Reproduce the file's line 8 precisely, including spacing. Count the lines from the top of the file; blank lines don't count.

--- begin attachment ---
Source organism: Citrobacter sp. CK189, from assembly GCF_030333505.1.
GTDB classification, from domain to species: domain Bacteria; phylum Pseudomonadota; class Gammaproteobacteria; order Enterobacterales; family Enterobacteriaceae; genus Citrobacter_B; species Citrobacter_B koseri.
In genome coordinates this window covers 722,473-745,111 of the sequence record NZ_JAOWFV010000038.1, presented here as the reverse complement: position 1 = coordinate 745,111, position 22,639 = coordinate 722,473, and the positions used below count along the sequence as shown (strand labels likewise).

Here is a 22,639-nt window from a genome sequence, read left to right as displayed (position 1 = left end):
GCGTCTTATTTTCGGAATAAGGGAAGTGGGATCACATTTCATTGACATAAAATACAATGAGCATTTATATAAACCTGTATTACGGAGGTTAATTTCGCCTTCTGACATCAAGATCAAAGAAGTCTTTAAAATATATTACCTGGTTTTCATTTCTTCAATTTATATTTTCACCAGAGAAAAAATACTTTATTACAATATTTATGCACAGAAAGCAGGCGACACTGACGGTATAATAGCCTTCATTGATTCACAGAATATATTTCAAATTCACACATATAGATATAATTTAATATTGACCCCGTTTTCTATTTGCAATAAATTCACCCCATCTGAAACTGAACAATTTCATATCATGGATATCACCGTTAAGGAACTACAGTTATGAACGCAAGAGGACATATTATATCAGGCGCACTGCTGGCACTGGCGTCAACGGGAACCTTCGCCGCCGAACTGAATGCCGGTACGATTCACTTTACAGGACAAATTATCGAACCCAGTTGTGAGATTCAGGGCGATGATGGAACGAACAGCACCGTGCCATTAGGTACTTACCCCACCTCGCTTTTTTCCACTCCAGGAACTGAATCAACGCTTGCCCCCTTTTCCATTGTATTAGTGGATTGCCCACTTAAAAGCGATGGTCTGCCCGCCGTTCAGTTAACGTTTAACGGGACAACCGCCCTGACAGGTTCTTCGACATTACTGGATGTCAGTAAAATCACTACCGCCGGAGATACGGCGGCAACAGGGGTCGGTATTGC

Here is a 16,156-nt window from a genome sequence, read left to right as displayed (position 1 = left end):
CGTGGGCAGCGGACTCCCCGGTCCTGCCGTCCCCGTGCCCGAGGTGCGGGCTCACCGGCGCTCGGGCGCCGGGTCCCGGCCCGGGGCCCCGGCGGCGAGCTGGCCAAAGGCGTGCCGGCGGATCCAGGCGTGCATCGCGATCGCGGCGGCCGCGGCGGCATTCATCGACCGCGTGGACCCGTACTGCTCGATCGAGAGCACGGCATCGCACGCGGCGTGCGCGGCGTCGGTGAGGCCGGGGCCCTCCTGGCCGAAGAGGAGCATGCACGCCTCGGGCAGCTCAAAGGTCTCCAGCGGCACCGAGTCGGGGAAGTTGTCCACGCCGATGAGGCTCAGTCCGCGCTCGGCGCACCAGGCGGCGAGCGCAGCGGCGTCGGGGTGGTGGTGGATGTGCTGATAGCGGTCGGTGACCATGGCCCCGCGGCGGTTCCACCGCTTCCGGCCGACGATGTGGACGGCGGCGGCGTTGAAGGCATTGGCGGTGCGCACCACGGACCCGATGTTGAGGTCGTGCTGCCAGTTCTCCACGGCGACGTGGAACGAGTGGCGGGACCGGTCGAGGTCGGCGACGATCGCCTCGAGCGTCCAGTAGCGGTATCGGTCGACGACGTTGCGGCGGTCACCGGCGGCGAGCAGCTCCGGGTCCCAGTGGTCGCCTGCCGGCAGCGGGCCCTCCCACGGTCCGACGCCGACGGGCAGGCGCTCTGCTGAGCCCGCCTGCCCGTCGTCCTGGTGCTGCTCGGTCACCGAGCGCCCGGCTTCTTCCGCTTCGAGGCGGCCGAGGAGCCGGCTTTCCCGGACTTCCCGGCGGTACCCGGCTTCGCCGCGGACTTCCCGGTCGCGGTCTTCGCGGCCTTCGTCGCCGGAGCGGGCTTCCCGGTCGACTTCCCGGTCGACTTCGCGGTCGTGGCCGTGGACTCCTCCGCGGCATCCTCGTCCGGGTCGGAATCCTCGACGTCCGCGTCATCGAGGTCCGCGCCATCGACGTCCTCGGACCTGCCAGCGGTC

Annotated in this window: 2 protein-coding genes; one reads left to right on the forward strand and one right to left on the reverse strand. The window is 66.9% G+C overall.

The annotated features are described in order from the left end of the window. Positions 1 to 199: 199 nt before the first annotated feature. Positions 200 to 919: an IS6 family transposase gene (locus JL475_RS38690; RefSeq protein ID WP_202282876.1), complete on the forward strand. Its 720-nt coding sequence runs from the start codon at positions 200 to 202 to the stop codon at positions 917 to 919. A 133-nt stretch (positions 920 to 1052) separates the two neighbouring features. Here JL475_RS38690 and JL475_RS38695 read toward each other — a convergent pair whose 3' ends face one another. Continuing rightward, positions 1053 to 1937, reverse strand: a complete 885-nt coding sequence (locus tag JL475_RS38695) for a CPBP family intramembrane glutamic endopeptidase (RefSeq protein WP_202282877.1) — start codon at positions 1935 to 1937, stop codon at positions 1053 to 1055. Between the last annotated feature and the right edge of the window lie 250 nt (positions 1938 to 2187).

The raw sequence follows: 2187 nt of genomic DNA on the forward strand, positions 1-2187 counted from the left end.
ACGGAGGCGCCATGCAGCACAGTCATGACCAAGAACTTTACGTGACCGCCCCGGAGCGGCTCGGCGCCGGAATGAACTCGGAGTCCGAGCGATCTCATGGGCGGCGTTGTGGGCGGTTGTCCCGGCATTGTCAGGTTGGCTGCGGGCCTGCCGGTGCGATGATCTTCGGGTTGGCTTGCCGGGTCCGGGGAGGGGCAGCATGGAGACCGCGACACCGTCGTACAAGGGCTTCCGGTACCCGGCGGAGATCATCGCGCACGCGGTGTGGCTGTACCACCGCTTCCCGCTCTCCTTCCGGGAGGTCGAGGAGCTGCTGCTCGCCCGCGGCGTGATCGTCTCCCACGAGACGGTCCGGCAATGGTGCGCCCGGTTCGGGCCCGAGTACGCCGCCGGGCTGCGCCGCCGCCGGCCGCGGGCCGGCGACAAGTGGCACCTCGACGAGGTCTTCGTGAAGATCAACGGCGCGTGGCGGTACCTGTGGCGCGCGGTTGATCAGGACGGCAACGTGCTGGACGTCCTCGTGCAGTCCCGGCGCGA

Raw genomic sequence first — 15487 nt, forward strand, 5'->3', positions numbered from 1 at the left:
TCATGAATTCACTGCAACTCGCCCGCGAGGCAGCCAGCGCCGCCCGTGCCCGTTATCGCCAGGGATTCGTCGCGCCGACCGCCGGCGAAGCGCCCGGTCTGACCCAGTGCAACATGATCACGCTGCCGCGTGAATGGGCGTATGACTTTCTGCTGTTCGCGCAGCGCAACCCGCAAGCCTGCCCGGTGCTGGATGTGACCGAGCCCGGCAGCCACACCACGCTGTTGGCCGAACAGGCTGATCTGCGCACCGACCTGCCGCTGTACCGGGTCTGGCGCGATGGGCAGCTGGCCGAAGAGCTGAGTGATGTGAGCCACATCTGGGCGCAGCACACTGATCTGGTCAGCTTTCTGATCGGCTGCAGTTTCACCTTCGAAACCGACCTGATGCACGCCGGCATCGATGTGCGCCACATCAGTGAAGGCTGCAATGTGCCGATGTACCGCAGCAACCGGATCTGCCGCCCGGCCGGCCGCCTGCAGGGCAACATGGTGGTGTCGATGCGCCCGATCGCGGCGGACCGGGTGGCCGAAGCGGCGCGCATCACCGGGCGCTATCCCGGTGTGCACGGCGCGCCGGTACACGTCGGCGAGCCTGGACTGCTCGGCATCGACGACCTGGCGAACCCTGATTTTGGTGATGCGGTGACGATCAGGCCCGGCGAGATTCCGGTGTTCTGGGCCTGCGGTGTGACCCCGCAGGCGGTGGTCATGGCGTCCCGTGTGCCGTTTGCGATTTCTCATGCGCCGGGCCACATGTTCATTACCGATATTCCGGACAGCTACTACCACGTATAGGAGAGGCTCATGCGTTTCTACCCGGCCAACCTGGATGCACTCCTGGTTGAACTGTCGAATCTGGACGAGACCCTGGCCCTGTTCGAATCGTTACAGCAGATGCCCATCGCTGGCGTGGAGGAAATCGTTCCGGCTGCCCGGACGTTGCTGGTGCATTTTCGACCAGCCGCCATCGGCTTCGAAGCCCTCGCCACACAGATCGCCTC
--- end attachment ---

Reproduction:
Annotated in this window: 2 protein-coding genes; one reads left to right on the forward strand and one right to left on the reverse strand. The window is 66.9% G+C overall.